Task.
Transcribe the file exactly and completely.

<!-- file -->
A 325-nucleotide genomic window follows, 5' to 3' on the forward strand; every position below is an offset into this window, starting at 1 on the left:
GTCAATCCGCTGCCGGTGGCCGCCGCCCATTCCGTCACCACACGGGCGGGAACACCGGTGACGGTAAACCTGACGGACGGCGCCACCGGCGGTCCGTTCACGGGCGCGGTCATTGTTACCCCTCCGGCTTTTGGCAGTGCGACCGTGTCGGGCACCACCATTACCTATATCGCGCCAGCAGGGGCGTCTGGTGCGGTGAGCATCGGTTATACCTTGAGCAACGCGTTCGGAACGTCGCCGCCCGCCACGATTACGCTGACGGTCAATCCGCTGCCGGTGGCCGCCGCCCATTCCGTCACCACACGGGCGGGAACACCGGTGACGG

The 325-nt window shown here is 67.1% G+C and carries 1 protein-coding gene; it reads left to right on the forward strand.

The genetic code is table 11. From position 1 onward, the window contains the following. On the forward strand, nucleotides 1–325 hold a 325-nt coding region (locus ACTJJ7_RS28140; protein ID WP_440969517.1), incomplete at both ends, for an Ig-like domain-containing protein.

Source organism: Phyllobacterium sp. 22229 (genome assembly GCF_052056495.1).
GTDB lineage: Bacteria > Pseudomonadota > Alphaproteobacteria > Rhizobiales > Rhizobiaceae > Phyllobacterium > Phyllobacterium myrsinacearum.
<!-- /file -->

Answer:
A 325-nucleotide genomic window follows, 5' to 3' on the forward strand; every position below is an offset into this window, starting at 1 on the left:
GTCAATCCGCTGCCGGTGGCCGCCGCCCATTCCGTCACCACACGGGCGGGAACACCGGTGACGGTAAACCTGACGGACGGCGCCACCGGCGGTCCGTTCACGGGCGCGGTCATTGTTACCCCTCCGGCTTTTGGCAGTGCGACCGTGTCGGGCACCACCATTACCTATATCGCGCCAGCAGGGGCGTCTGGTGCGGTGAGCATCGGTTATACCTTGAGCAACGCGTTCGGAACGTCGCCGCCCGCCACGATTACGCTGACGGTCAATCCGCTGCCGGTGGCCGCCGCCCATTCCGTCACCACACGGGCGGGAACACCGGTGACGG

The 325-nt window shown here is 67.1% G+C and carries 1 protein-coding gene; it reads left to right on the forward strand.

The genetic code is table 11. From position 1 onward, the window contains the following. On the forward strand, nucleotides 1–325 hold a 325-nt coding region (locus ACTJJ7_RS28140; protein ID WP_440969517.1), incomplete at both ends, for an Ig-like domain-containing protein.

Source organism: Phyllobacterium sp. 22229 (genome assembly GCF_052056495.1).
GTDB lineage: Bacteria > Pseudomonadota > Alphaproteobacteria > Rhizobiales > Rhizobiaceae > Phyllobacterium > Phyllobacterium myrsinacearum.